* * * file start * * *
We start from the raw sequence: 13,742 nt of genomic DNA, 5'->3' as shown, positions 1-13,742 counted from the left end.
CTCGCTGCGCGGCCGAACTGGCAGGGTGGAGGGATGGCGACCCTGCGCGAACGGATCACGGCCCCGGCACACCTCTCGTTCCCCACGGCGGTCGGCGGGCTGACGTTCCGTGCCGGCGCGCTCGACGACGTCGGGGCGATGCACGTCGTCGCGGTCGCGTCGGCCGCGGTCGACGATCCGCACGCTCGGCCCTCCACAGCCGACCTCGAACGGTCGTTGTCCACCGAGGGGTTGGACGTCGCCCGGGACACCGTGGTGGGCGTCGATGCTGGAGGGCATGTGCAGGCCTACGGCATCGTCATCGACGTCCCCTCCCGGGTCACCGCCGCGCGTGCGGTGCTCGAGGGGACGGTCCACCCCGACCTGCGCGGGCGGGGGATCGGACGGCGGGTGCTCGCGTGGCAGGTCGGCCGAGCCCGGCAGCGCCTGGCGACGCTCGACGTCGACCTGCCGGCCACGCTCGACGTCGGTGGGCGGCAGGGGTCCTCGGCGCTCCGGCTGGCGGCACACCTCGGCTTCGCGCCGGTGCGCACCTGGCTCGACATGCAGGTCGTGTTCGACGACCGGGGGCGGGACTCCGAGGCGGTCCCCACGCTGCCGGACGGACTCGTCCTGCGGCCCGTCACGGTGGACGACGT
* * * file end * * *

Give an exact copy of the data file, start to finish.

We start from the raw sequence: 13,742 nt of genomic DNA, 5'->3' as shown, positions 1-13,742 counted from the left end.
CTCGCTGCGCGGCCGAACTGGCAGGGTGGAGGGATGGCGACCCTGCGCGAACGGATCACGGCCCCGGCACACCTCTCGTTCCCCACGGCGGTCGGCGGGCTGACGTTCCGTGCCGGCGCGCTCGACGACGTCGGGGCGATGCACGTCGTCGCGGTCGCGTCGGCCGCGGTCGACGATCCGCACGCTCGGCCCTCCACAGCCGACCTCGAACGGTCGTTGTCCACCGAGGGGTTGGACGTCGCCCGGGACACCGTGGTGGGCGTCGATGCTGGAGGGCATGTGCAGGCCTACGGCATCGTCATCGACGTCCCCTCCCGGGTCACCGCCGCGCGTGCGGTGCTCGAGGGGACGGTCCACCCCGACCTGCGCGGGCGGGGGATCGGACGGCGGGTGCTCGCGTGGCAGGTCGGCCGAGCCCGGCAGCGCCTGGCGACGCTCGACGTCGACCTGCCGGCCACGCTCGACGTCGGTGGGCGGCAGGGGTCCTCGGCGCTCCGGCTGGCGGCACACCTCGGCTTCGCGCCGGTGCGCACCTGGCTCGACATGCAGGTCGTGTTCGACGACCGGGGGCGGGACTCCGAGGCGGTCCCCACGCTGCCGGACGGACTCGTCCTGCGGCCCGTCACGGTGGACGACGT